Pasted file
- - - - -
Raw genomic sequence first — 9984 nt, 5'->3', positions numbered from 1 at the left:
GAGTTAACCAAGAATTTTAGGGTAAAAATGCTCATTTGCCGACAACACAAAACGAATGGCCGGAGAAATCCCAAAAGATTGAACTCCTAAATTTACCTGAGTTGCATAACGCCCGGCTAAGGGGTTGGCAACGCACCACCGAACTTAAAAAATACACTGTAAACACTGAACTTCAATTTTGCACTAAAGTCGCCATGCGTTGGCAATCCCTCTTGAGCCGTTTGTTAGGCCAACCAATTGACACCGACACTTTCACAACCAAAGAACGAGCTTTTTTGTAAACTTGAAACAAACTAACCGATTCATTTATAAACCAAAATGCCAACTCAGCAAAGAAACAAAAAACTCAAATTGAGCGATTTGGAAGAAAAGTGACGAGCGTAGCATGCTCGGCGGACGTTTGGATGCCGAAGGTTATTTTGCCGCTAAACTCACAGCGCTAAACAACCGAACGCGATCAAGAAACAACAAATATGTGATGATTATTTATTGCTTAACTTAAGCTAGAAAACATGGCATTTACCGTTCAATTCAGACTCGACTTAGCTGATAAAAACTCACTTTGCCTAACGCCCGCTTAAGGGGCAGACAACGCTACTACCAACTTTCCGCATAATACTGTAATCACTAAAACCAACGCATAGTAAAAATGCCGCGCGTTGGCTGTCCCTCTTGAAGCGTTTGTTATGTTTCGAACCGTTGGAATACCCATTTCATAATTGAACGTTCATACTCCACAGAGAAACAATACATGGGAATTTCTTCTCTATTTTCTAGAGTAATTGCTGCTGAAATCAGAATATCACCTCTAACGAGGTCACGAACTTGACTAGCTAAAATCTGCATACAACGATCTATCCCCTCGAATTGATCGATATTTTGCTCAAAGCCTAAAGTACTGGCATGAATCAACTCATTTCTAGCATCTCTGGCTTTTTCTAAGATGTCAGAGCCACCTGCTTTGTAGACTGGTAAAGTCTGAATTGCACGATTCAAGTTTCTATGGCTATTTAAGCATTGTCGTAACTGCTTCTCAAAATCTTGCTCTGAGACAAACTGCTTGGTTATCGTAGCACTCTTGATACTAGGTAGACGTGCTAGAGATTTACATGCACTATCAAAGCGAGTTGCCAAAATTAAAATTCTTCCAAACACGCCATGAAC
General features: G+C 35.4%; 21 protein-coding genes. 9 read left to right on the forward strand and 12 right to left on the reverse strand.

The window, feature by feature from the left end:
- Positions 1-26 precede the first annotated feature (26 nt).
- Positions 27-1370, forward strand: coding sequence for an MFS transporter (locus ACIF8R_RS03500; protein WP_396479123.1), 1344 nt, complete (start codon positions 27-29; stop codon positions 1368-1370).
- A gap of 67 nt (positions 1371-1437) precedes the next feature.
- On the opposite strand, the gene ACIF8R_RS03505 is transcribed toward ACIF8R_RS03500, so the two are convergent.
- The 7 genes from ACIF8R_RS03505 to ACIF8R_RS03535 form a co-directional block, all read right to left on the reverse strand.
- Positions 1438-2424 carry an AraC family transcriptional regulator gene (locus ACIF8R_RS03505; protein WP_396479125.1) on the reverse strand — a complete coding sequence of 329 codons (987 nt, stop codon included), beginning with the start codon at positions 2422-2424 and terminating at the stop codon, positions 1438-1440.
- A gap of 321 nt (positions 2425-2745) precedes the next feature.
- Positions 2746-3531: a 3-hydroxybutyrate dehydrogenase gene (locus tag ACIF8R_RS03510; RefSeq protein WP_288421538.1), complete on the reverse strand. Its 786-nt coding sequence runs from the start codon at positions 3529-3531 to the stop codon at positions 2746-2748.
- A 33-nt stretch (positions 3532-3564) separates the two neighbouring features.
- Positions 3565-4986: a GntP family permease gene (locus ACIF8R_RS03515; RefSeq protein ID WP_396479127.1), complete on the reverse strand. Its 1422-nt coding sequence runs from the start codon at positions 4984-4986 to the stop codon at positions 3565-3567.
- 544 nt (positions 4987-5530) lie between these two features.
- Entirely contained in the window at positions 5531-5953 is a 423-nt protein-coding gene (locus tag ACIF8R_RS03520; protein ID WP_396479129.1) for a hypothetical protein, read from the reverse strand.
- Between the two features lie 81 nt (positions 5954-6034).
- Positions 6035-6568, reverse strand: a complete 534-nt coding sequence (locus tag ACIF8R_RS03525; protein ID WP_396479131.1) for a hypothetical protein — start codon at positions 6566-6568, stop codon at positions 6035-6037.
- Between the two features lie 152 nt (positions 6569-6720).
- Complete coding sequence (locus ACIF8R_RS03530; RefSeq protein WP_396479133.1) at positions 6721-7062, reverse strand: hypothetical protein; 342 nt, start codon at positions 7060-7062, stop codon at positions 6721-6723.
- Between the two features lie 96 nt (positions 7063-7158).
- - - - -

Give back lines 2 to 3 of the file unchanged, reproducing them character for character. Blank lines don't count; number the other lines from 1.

GAGTTAACCAAGAATTTTAGGGTAAAAATGCTCATTTGCCGACAACACAAAACGAATGGCCGGAGAAATCCCAAAAGATTGAACTCCTAAATTTACCTGAGTTGCATAACGCCCGGCTAAGGGGTTGGCAACGCACCACCGAACTTAAAAAATACACTGTAAACACTGAACTTCAATTTTGCACTAAAGTCGCCATGCGTTGGCAATCCCTCTTGAGCCGTTTGTTAGGCCAACCAATTGACACCGACACTTTCACAACCAAAGAACGAGCTTTTTTGTAAACTTGAAACAAACTAACCGATTCATTTATAAACCAAAATGCCAACTCAGCAAAGAAACAAAAAACTCAAATTGAGCGATTTGGAAGAAAAGTGACGAGCGTAGCATGCTCGGCGGACGTTTGGATGCCGAAGGTTATTTTGCCGCTAAACTCACAGCGCTAAACAACCGAACGCGATCAAGAAACAACAAATATGTGATGATTATTTATTGCTTAACTTAAGCTAGAAAACATGGCATTTACCGTTCAATTCAGACTCGACTTAGCTGATAAAAACTCACTTTGCCTAACGCCCGCTTAAGGGGCAGACAACGCTACTACCAACTTTCCGCATAATACTGTAATCACTAAAACCAACGCATAGTAAAAATGCCGCGCGTTGGCTGTCCCTCTTGAAGCGTTTGTTATGTTTCGAACCGTTGGAATACCCATTTCATAATTGAACGTTCATACTCCACAGAGAAACAATACATGGGAATTTCTTCTCTATTTTCTAGAGTAATTGCTGCTGAAATCAGAATATCACCTCTAACGAGGTCACGAACTTGACTAGCTAAAATCTGCATACAACGATCTATCCCCTCGAATTGATCGATATTTTGCTCAAAGCCTAAAGTACTGGCATGAATCAACTCATTTCTAGCATCTCTGGCTTTTTCTAAGATGTCAGAGCCACCTGCTTTGTAGACTGGTAAAGTCTGAATTGCACGATTCAAGTTTCTATGGCTATTTAAGCATTGTCGTAACTGCTTCTCAAAATCTTGCTCTGAGACAAACTGCTTGGTTATCGTAGCACTCTTGATACTAGGTAGACGTGCTAGAGATTTACATGCACTATCAAAGCGAGTTGCCAAAATTAAAATTCTTCCAAACACGCCATGAAC
General features: G+C 35.4%; 21 protein-coding genes. 9 read left to right on the forward strand and 12 right to left on the reverse strand.